We travelled from Senegal to Mali overland, taking the road from Tambcounda to Kayes. This is also the road when you travel from Dakar to Bamako.
In Kidira, the Senegalese bordertown, you have first to get a stamp at the policepost, before you can cross the borderriver. This police post is not at the border, but somewhere else in town. There are people around who can show you the way.
You don't need a visa for Mali in advance, but can buy it at the border. That means you get a stamp in your passport and have to register within 48 hours in Bamako, the capital. First we had to pay 100 euro for each stamp. Finally we paid 25 euro. First they needed a ID-picture of all of us. When they ran out of forms, they gave some of the pictures back.
All together all the formalities at the Senegalese and Malinese side of the border took us almost 4 hours.
When we visited the Niokolo Koba Park in the south-east of Senegal, we crossed the border between Basse Santa Su in the south-east of the Gambia and Velingara in Senegal.
The 25 KM long road between Basse and Velingara is unpaved, dusty and bumpy. The Badiara Senegalese borderpost between those two towns in the middle of nowhere is told to be the most friendliest borderpost entering Senegal.
We arrived in Velingara in the late afternoon without CFA, The petrol station didn't take euros and the banks were closed. So it took some time before we had CFAs , could refuel and continue our route in the direction of Tambacounda.
Senegal is one of the most confortable countries in West Africa and you will not feel like you'll be under attack by any serious virus at every second.
Senegal it's mostly dry and seasonally mild and its health care system is not very bad if you need somthing, big cities will surely help you out decently.
Treatments and vaccines you may have to take before you go to West Africa and diseases you can find:
Malaria treatment (prophylaxis)
Trypanosomiasis or "sleeping sickness"
Fondest memory: Info taken from Lonely Planet book on West Africa
Senegal has some of West Africa's best food, giving opportunities for everything from serious food to dining on the street. Restaurants in the larger towns and main hotels incline towards French style, offereing a menu and a "plat du jour".
There's lots of tough steak and chips, heavy sauces and imported canned food. For a menu expect to pay CFA4500-6000, and upward od CFA3500 for the "plat". Thera re some french restaurants and many typical Senegalese ones.
Fondest memory: Info taken from Lonely Planet book on West Africa
Senegal is a multi-ethnic country. Wolof is the dominating ethnic group in Senegal and the officl language of the country is also Wolof.
Fondest memory: The first muslims in the country were called Tukulor who are closely related to Fula. There are also another ethnic group in Senegal called mandinka which were converte to Islam before Wolof people did. In the Southwest of the country you will find the Serer people and the Jola people which rsisted Islam until the last century. In Casamance regio nyou have ethnic groups like Diola, Bassari, Bainuk, Konyagi and Jolenke.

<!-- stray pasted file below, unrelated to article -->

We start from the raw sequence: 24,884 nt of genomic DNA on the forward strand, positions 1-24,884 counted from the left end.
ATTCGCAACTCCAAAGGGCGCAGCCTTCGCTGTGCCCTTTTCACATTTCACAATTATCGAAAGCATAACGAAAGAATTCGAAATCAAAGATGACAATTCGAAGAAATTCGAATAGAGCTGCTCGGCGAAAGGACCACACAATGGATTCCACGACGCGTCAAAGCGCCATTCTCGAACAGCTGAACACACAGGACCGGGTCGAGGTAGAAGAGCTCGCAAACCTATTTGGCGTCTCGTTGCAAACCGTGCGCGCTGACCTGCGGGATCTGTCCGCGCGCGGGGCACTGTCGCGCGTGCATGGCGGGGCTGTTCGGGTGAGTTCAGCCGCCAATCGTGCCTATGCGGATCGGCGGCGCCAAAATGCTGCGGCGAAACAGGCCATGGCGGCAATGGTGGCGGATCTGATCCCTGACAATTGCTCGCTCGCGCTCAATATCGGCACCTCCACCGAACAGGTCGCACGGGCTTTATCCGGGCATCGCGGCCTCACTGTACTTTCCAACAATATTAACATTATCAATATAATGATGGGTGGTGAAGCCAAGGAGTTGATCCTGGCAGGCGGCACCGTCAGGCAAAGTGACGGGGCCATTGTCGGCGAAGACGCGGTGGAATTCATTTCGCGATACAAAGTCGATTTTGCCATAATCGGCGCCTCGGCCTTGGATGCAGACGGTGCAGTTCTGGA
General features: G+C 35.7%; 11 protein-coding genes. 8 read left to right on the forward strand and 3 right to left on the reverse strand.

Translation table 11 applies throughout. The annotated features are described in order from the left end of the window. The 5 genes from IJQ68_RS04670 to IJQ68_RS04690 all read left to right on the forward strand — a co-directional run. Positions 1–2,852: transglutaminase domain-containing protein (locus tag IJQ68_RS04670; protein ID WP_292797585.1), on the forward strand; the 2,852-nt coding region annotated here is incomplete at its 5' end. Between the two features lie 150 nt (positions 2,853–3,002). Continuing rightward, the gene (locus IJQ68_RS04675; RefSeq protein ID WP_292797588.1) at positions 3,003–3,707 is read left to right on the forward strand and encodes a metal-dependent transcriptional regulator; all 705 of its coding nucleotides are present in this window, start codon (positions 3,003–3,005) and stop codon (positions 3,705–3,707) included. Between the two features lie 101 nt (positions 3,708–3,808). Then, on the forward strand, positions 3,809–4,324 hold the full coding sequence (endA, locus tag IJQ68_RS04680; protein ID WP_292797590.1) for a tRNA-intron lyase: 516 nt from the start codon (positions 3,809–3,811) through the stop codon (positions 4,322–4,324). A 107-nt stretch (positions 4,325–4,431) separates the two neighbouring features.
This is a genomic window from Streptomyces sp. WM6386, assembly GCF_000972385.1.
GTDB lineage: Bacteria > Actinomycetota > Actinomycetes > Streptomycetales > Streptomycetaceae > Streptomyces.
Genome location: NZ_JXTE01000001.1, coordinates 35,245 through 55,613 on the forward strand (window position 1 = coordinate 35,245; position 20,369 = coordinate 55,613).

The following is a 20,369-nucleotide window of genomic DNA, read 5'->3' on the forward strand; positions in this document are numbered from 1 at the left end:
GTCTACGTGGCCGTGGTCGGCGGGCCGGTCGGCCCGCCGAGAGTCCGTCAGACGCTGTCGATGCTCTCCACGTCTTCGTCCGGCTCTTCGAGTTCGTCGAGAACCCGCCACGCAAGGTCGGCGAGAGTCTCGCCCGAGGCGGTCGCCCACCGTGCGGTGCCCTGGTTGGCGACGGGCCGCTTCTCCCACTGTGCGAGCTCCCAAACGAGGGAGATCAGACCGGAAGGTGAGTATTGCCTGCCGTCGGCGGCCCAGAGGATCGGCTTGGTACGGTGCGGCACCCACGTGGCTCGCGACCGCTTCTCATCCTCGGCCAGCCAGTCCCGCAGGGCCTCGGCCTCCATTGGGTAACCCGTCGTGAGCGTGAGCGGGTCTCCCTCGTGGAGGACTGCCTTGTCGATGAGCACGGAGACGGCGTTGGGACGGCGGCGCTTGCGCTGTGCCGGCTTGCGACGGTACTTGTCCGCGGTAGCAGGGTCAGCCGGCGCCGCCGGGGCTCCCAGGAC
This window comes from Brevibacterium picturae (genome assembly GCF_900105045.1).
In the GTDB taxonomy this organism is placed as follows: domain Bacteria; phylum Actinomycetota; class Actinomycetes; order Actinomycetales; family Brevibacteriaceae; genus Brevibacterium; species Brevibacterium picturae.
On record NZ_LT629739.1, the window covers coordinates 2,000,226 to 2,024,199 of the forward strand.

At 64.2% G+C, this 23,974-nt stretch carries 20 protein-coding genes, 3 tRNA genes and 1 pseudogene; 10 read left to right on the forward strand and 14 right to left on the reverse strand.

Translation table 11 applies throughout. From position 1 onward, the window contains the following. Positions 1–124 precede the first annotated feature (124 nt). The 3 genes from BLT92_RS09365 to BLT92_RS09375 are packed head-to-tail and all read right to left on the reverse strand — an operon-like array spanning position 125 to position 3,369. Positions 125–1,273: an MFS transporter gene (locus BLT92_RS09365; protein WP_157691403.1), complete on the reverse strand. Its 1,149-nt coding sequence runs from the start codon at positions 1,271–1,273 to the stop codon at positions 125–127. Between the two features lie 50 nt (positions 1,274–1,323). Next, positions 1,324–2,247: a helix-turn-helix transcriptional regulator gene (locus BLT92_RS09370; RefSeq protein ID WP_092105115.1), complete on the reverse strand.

Favorite thing: People in Senegal are very friendly. When meeting locals, it is important to know a little about the rules. In Senegal it is a habit to always say hello, even if you don't know the people! The greeting "Salam aleikum" (reply "Aleikum Salam") is a good form. Do ask about the family, even if you do not know them. The end of this kind of conversation is "Alhamdoulilahi".
If you decide to visit during the dry season, that is from November to February, the temperatures remains rather fresh, both air and water!
Between March and May, the climate remains dry, but the temperatures go up, especially in the interior of the country.
The raining season which is from June to October, is nice, because it is great for the vegetation, but it can cause some problems with the transportation in certain regions! The rain only last a few hours per day in general.
Senegal has a lot to offer. Besides Dakar, you can visit six national parks, coastal lagoons, an inland delta and notable bird sanctuaries. Senegal is also blessed with some beautiful natural scenery including many secluded beaches to relax.
From wonderful mosques to traditional architecture, bustling markets to lonely beaches, lively cities to quiet villages - Senegal has it!
Fondest memory: Those markets fascinated me more than anything else and I guess, that's when the "Africa Bug" got me!!!
Favorite thing: There's a LOT of waiting, waiting and more waiting in this part of the world...specially when dealing with any type of public transport. I have quite a few of these pictures taken at various bus stops through out Dakar.
Boulevard Martin Luther King, Dakar, 1179, Senegal
Good for: Business
Avenue de la mer, Plage des cocotiers - BP 1524, Mbour, BP 1524, Senegal
Good for: Couples
BP 1810, Dakar, Senegal
Good for: Business
More Regions in Senegal